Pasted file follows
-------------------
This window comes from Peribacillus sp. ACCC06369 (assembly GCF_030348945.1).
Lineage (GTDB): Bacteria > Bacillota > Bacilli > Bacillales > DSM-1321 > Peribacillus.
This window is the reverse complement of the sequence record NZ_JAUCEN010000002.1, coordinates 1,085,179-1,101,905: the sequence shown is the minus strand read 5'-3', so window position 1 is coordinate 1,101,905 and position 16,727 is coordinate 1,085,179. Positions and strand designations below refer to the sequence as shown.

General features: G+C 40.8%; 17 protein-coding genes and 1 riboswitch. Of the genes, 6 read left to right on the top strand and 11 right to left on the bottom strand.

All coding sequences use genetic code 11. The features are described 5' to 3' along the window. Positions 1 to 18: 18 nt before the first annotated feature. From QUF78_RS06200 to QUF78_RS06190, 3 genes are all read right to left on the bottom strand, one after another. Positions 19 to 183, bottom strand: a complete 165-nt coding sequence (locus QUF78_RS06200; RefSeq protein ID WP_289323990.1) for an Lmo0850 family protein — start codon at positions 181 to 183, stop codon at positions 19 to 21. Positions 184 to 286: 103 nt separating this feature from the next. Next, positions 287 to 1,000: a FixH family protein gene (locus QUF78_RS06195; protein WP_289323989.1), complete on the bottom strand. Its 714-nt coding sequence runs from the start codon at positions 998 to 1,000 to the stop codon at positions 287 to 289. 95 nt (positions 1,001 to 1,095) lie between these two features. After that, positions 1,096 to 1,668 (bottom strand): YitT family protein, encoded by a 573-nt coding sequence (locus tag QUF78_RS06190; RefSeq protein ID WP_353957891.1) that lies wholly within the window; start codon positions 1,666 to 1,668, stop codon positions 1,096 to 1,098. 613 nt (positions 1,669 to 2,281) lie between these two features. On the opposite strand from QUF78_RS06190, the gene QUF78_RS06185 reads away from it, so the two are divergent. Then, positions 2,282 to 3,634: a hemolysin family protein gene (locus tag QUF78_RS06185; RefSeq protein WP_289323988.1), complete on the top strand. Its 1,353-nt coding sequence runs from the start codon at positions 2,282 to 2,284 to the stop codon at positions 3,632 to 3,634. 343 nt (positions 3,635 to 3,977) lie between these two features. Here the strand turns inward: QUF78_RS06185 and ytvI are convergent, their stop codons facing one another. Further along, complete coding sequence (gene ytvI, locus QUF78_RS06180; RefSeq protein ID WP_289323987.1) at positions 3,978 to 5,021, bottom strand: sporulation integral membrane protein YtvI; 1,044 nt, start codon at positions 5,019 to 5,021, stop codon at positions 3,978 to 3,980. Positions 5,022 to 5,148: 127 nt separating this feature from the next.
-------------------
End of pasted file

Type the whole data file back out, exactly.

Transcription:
This window comes from Peribacillus sp. ACCC06369 (assembly GCF_030348945.1).
Lineage (GTDB): Bacteria > Bacillota > Bacilli > Bacillales > DSM-1321 > Peribacillus.
This window is the reverse complement of the sequence record NZ_JAUCEN010000002.1, coordinates 1,085,179-1,101,905: the sequence shown is the minus strand read 5'-3', so window position 1 is coordinate 1,101,905 and position 16,727 is coordinate 1,085,179. Positions and strand designations below refer to the sequence as shown.

General features: G+C 40.8%; 17 protein-coding genes and 1 riboswitch. Of the genes, 6 read left to right on the top strand and 11 right to left on the bottom strand.

All coding sequences use genetic code 11. The features are described 5' to 3' along the window. Positions 1 to 18: 18 nt before the first annotated feature. From QUF78_RS06200 to QUF78_RS06190, 3 genes are all read right to left on the bottom strand, one after another. Positions 19 to 183, bottom strand: a complete 165-nt coding sequence (locus QUF78_RS06200; RefSeq protein ID WP_289323990.1) for an Lmo0850 family protein — start codon at positions 181 to 183, stop codon at positions 19 to 21. Positions 184 to 286: 103 nt separating this feature from the next. Next, positions 287 to 1,000: a FixH family protein gene (locus QUF78_RS06195; protein WP_289323989.1), complete on the bottom strand. Its 714-nt coding sequence runs from the start codon at positions 998 to 1,000 to the stop codon at positions 287 to 289. 95 nt (positions 1,001 to 1,095) lie between these two features. After that, positions 1,096 to 1,668 (bottom strand): YitT family protein, encoded by a 573-nt coding sequence (locus tag QUF78_RS06190; RefSeq protein ID WP_353957891.1) that lies wholly within the window; start codon positions 1,666 to 1,668, stop codon positions 1,096 to 1,098. 613 nt (positions 1,669 to 2,281) lie between these two features. On the opposite strand from QUF78_RS06190, the gene QUF78_RS06185 reads away from it, so the two are divergent. Then, positions 2,282 to 3,634: a hemolysin family protein gene (locus tag QUF78_RS06185; RefSeq protein WP_289323988.1), complete on the top strand. Its 1,353-nt coding sequence runs from the start codon at positions 2,282 to 2,284 to the stop codon at positions 3,632 to 3,634. 343 nt (positions 3,635 to 3,977) lie between these two features. Here the strand turns inward: QUF78_RS06185 and ytvI are convergent, their stop codons facing one another. Further along, complete coding sequence (gene ytvI, locus QUF78_RS06180; RefSeq protein ID WP_289323987.1) at positions 3,978 to 5,021, bottom strand: sporulation integral membrane protein YtvI; 1,044 nt, start codon at positions 5,019 to 5,021, stop codon at positions 3,978 to 3,980. Positions 5,022 to 5,148: 127 nt separating this feature from the next.